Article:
Sunday, February 22, 2009

Tangling With Time

Time. We all struggle with it. I've always treated it as precious – along the lines of a resource, not to be wasted. A silver lining of my December surgery and recovery time was that it forced me to wipe my schedule clean. For a few weeks, I was free to repopulate my time/life with only those things that were most important to me. That consisted mostly of time with my sweet babies, loving friends, long-neglected books and my deepest thoughts. For the past few weeks, I have been in the process of wading back into the stream of my life. While I am at nearly the same point on the riverbank, the flow is vastly different in so many of the details. What that river dumps into is much more critical to me than ever before. Throughout my recovery, the elephant in the sanctuary has always been time- the future and how much of it I have.

The question of a time horizon is like a second set of glasses through which I see my world. Recently, my cousin in Croatia was urging me to follow my gut and take a shorter-term view (i.e., live for today) on a financial question in my life. That decision is a microcosm of how I might live in my new reality. Do I live more for today or keep planning for my retirement at 65? Coming out of that exchange, I realized that I am in a position not unlike most of the people I know. These are questions we all ask ourselves and answer on an ongoing basis. None of us know what tomorrow might bring. The main difference is that I cannot deny that fact anymore. I can't live as if my remaining days are countless as I did before - as many of us do.

I know that God has given me many blessings, and they all exist in this moment. The future and past are beyond my grasp. Yesterday and tomorrow are just distractions.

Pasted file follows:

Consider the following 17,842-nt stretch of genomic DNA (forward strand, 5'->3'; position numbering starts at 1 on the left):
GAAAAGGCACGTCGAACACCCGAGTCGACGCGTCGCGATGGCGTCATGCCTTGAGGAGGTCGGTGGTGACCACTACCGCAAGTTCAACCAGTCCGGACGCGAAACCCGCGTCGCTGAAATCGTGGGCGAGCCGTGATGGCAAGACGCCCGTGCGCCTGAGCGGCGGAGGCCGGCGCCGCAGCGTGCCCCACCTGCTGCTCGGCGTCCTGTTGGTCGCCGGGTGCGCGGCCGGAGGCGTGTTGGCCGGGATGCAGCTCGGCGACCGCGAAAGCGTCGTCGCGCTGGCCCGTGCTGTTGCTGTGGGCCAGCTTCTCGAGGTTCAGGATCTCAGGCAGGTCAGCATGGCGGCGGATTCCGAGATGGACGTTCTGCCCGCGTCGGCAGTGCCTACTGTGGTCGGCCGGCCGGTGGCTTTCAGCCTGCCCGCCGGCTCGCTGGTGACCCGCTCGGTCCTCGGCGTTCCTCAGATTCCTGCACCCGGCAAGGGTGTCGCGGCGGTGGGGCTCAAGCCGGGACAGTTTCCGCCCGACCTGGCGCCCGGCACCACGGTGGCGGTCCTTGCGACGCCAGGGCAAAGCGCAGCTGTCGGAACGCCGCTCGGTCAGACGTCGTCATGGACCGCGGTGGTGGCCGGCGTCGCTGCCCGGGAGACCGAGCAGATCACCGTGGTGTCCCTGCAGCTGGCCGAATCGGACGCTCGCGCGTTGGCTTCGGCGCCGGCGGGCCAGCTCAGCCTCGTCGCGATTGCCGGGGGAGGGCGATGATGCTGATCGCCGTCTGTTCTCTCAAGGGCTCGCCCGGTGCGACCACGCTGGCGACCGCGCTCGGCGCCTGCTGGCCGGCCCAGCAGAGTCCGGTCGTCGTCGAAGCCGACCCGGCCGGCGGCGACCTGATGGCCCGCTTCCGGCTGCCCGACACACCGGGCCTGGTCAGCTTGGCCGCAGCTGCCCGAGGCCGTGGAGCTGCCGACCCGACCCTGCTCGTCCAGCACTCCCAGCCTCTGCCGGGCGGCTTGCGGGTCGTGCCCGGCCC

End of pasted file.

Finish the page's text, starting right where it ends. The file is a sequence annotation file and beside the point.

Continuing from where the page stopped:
As Matthew writes - " Therefore do not worry about tomorrow, for tomorrow will worry about itself. Each day has enough trouble of its own. ".

I do have a greater focus on the short-term, but that has less to do with the possibility that I might die of my cancer anytime soon. (I don't believe that to be true.) The renewed urgency comes because life is truly short – even the 'nother 42 years of it I am counting on enjoying.

I believe that God put each of us here for a reason. He gave us gifts to use. He gave us a whole world to enjoy. I know what those gifts are and I am trying to figure out what my reason for being is (beyond raising my kids to make this world a better place.) I've been praying for God to send me a big arrow to direct me. In the meantime, time keeps ticking.

Wednesday, February 11, 2009

Capturing the Lightening

In late November, just prior to my Whipple procedure, several of my closest friends from (Manhattan) College surprised me by joining us at Sunday worship service at our most excellent Church. It was a testament to how precious a good friend is and reinforced how merely being present during a challenging time can be incredibly empowering. During the impromptu brunch at our house afterwards, our resident funny-man sage, Jimmy, and I were discussing how difficult it can be to capture and keep the lightening that a life-changing event can bring to one's life. How easy it is - once the dust settles and the electricity dissipates – to just return to my life as if my world hadn't just been rocked nearly off its' hinges (to mix numerous metaphors).

I am experiencing that a bit now as I return to my "normal" life. Re-engaging full-time in my 9 to 5 professional life once again occupies the majority of my time. The competition of that commitment with the longing to spend a maximum of quality time with Noah and Ana (and Jacquelyn) is rekindled. Besides juggling those two balls, I signed up for a class on Pastoral Care and Counseling that meets on Monday nights. Then there's my adjuvant therapy (chemo, so far) and its' side effects. All of these are rewarding and/or necessary aspects of my life. All jostle for my attention and I wonder sometimes where the life-changing lightening went. I do recognize, of course, that there is a potential "buzz" for me within each of these. With all of the wonder and pain in this world, time is a cherished commodity for me once again – doubly so now. I find myself, even in this revamped life of mine, struggling to carve out the tens of minutes a day I would need to maintain a practice of daily meditation that I am convinced would be a huge benefit to my well being. (Besides continued good health) Maintaining a balance, making the time, prioritizing well – these are the things I pray to God for these days.